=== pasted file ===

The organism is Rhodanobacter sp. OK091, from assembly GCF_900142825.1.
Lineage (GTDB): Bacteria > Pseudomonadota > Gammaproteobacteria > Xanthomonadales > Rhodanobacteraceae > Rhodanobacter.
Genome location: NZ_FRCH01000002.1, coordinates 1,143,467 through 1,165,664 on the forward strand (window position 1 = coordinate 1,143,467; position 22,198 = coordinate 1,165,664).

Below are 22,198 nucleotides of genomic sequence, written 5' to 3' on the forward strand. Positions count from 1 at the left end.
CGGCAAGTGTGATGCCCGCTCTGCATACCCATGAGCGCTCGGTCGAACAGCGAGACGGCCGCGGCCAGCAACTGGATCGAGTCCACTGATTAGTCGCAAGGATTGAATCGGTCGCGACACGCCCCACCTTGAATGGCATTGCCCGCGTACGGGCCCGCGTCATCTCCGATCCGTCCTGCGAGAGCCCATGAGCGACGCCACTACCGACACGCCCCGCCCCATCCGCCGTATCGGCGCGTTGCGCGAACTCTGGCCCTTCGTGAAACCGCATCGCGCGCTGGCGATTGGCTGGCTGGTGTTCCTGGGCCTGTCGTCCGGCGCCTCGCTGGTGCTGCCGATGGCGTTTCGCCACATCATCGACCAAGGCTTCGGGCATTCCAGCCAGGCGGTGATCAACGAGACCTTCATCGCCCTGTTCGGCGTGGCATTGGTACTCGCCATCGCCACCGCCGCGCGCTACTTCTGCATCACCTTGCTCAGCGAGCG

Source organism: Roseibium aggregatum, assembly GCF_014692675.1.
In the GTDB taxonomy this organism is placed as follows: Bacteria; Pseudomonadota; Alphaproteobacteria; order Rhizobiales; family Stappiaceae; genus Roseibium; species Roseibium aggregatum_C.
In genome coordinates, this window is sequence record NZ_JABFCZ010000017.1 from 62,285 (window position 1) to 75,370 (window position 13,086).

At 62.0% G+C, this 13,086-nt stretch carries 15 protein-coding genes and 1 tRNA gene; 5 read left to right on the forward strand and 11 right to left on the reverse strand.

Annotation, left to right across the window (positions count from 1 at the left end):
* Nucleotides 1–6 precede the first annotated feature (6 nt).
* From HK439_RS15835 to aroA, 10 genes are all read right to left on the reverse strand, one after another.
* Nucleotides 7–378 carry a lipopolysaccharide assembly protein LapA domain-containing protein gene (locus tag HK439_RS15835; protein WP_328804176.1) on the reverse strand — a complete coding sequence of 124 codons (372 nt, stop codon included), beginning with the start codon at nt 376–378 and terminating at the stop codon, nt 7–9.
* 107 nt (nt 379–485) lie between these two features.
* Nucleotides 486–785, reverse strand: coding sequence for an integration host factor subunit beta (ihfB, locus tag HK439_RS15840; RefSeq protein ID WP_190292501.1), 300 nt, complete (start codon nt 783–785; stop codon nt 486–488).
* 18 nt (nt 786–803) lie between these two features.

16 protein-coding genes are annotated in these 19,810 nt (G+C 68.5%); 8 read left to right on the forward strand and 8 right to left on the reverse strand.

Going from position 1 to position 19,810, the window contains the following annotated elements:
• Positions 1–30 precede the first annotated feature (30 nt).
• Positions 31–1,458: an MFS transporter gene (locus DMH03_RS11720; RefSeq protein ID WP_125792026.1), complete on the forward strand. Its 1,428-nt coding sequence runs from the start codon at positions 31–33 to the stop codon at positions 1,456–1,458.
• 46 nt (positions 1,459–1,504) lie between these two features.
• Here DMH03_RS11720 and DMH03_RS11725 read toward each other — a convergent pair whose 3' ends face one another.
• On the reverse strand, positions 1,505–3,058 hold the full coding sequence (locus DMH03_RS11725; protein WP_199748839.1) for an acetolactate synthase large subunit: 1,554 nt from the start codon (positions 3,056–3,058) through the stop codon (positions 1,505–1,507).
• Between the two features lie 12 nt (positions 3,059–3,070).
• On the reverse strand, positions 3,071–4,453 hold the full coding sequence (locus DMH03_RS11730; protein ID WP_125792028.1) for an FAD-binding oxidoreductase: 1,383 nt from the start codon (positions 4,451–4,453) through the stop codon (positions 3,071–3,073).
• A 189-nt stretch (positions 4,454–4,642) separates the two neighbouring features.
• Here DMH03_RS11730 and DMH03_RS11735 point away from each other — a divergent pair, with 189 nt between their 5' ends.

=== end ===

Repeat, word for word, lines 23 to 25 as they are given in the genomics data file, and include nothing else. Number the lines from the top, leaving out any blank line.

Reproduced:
• On the reverse strand, positions 1,505–3,058 hold the full coding sequence (locus DMH03_RS11725; protein WP_199748839.1) for an acetolactate synthase large subunit: 1,554 nt from the start codon (positions 3,056–3,058) through the stop codon (positions 1,505–1,507).
• Between the two features lie 12 nt (positions 3,059–3,070).
• On the reverse strand, positions 3,071–4,453 hold the full coding sequence (locus DMH03_RS11730; protein ID WP_125792028.1) for an FAD-binding oxidoreductase: 1,383 nt from the start codon (positions 4,451–4,453) through the stop codon (positions 3,071–3,073).